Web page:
All about tea

Darjeeling

Teas produced here are among the most popular and prized at all. In the very north of the Indian state of West Bengal, in the projection near the border with the Nepal and Sikkim borders, the landscape abruptly rises from a plane to the summits of the Himalayas. A few kilometres to the north, within view of Darjeeling, is the third highest mountain in the world − Kanchenjunga. 
The region originally belonged to Nepal, in 1816 it was dominated by the British who favoured it as a holiday resort thanks to its climate. 
The first governor of the area was certain Dr Campbell who grew the first Darjeeling tea in 1841, using the seeds of Camelia sinensis. This was in the Beechwood garden, 2134 metres above the sea level. In 1847, the first tea tree nurseries were founded there and in 1852 the first three commercial gardens – Tukvar, Steinthal and Aloobari – were established. In 1873, 113 gardens were founded on an area of 6000 hectares and workers from the neighbouring Nepal were hired to work there. 
Today, tea is grown on an area of 19,000 hectares in 83 gardens, with 1é to 11 tonnes of genuine Darjeeling produced.
The original Darjeeling tea is grown in heights from 600 to 2150 metres, mostly on the Chinese type of tea trees, which turned out to do great in the local conditions. The proportion of the Assam variant varies across plantations, with the average from 20 to 60 percent. More and more frequent is the grafting of tea, the result of which are new clones and hybrids. Such tea is then denoted “cl” or “clonal”.
Depending on the proportion of different types of tea trees, Darjeeling is divided into four classes:

 

Class 1
Original shrubs planted around 1840 − the most sought after and appreciated teas.

 

Class 2
Hybrids of two or more Class-1 shrubs.

 

Class 3
Hybrids of the Assam tea tree with a Class-2 hybrid.

 

Class 4
Their origin must be traceable to Class 2, but the shrubs are not grown directly in the Indian part of Darjeeling. They come from the Doars area (a lowland at the Himalayan foothills around the town of Siliguri near Darjeeling) or from the Sikkim, Nepal and Bhutanese borderland.

The designation of whole-leaf teas was taken from Darjeeling by other tea producers. These abbreviations, such as SFTGFOP 1 (Special Fine Tippy Golden Orange Pekoe 1) denote the proportion of tips − closed leaf buds − in the tea.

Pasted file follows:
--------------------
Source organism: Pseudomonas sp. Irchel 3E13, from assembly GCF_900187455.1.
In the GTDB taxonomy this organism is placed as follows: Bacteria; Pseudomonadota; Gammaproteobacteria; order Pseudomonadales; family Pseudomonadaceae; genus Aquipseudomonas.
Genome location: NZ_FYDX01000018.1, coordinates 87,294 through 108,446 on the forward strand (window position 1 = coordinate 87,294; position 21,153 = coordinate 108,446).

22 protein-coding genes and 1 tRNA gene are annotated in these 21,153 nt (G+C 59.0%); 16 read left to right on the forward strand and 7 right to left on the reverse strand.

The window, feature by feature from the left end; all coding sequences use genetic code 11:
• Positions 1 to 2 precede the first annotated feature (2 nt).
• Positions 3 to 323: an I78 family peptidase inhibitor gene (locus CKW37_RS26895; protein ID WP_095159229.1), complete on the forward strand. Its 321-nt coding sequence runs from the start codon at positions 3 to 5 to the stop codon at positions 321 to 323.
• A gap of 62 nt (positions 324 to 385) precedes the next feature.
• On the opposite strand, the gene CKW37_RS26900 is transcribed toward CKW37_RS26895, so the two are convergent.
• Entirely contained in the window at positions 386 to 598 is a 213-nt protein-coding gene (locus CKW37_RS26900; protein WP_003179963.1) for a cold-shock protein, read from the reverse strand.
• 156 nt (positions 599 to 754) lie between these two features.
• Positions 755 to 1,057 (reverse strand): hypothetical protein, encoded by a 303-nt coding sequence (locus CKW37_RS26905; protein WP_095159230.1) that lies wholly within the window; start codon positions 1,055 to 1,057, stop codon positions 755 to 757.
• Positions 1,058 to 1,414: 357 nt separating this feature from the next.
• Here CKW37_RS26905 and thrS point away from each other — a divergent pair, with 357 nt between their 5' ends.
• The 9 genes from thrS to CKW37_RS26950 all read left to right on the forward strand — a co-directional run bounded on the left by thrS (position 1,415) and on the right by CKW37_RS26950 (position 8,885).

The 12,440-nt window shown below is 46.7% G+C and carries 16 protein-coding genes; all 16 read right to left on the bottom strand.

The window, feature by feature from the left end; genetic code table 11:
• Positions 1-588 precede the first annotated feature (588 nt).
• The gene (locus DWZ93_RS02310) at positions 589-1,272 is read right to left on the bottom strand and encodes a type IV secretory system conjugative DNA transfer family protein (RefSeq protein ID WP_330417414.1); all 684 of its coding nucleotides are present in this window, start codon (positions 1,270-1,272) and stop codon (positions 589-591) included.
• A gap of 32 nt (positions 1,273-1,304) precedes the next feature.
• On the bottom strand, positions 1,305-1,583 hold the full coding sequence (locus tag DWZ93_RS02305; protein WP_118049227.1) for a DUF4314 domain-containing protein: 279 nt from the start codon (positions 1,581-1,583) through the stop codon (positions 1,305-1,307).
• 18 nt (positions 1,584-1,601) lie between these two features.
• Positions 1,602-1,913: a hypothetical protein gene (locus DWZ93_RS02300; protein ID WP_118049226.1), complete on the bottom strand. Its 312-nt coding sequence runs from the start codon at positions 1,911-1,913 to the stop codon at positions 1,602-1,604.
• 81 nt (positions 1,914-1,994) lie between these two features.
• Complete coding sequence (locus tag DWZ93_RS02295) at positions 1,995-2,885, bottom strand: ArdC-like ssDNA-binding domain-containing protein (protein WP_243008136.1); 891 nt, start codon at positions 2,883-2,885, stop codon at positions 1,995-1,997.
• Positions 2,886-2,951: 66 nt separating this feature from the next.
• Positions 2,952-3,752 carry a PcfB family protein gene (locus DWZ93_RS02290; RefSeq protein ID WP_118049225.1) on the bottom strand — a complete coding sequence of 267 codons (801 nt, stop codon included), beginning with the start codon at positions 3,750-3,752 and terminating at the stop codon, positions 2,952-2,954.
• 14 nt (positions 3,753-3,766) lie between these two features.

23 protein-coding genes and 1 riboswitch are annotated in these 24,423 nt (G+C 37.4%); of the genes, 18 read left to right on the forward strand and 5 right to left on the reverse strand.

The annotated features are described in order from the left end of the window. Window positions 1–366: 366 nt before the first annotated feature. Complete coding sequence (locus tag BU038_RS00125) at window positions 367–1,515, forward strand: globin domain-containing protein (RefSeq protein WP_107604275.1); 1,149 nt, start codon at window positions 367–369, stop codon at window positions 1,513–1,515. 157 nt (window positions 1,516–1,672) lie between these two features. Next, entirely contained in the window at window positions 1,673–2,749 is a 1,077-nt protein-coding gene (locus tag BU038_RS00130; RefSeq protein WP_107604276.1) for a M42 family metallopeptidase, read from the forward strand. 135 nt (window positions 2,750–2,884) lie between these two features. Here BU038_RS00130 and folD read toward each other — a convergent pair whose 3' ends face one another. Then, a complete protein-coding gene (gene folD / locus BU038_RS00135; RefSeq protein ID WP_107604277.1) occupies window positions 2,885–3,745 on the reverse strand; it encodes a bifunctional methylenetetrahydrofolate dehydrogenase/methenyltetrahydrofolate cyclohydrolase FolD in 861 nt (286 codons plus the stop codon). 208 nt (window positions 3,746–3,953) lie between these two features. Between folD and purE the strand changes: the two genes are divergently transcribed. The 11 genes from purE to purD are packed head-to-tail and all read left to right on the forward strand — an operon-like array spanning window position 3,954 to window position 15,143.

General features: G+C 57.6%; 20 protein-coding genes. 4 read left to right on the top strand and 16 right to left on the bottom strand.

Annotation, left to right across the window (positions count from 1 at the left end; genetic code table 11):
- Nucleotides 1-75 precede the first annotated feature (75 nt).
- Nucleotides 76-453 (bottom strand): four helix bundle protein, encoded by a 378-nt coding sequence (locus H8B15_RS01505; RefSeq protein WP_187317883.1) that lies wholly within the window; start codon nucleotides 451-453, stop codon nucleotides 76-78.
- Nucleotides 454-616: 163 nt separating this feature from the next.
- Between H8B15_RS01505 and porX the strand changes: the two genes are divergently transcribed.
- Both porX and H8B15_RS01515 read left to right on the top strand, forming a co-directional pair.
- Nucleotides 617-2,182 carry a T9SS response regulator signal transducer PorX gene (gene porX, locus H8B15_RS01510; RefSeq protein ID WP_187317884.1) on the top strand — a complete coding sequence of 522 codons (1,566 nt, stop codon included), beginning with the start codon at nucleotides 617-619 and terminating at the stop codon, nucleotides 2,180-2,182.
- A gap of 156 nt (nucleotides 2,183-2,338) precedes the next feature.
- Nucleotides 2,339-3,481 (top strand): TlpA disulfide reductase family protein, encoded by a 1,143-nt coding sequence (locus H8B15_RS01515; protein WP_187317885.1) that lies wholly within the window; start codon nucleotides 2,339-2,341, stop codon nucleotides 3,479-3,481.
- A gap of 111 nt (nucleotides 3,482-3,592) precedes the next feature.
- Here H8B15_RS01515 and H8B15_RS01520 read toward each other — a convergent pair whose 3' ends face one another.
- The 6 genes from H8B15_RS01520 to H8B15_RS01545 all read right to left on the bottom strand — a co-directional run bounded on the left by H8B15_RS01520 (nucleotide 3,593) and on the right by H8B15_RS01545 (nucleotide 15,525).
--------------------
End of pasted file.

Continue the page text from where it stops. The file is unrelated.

Flush takes place from March to November and is divided into the following seasons:

 

Spring – first flush (FF) – depending on weather, it takes place from the end of February to the end of April. Teas harvested in this time of year are very popular. They are usually the first fresh teas after winter and they are the product thanks to which Darjeeling made its name. They are typical for their fresh flowery or fruity scent, sweet, slightly astringent taste and strongly refreshing effects. The infusion is very light, golden or golden green in the cup. 
The teas from this flush go to the European, American and Japanese markets, usually by air and very shortly after the harvest.

 

Summer − second flush (SF) − is harvested from the end of April through May till the beginning of the monsoon. They are not as famed on tea market as the first flushes, but their prices are often higher. The taste of summer-flush teas is more mature, fuller and more aromatic. Fruit, nut and sweet spicy tastes prevail, exceptionally there is the famed muscatel aroma, which cannot be found anywhere else in the world. The infusion is golden orange.

 

Monsoon flush takes place from July to September and its quality is not outstanding. These are stronger, rougher teas used for tea blends.

 

Autumnal flush is harvested from the beginning of October to the end of November. These are full, darker teas with distinctive fruit or nut aroma in clear, copper-like infusion. Genuine autumnal teas constitute mere 5 to 10 percent of the yearly production, which is why they are rather expensive.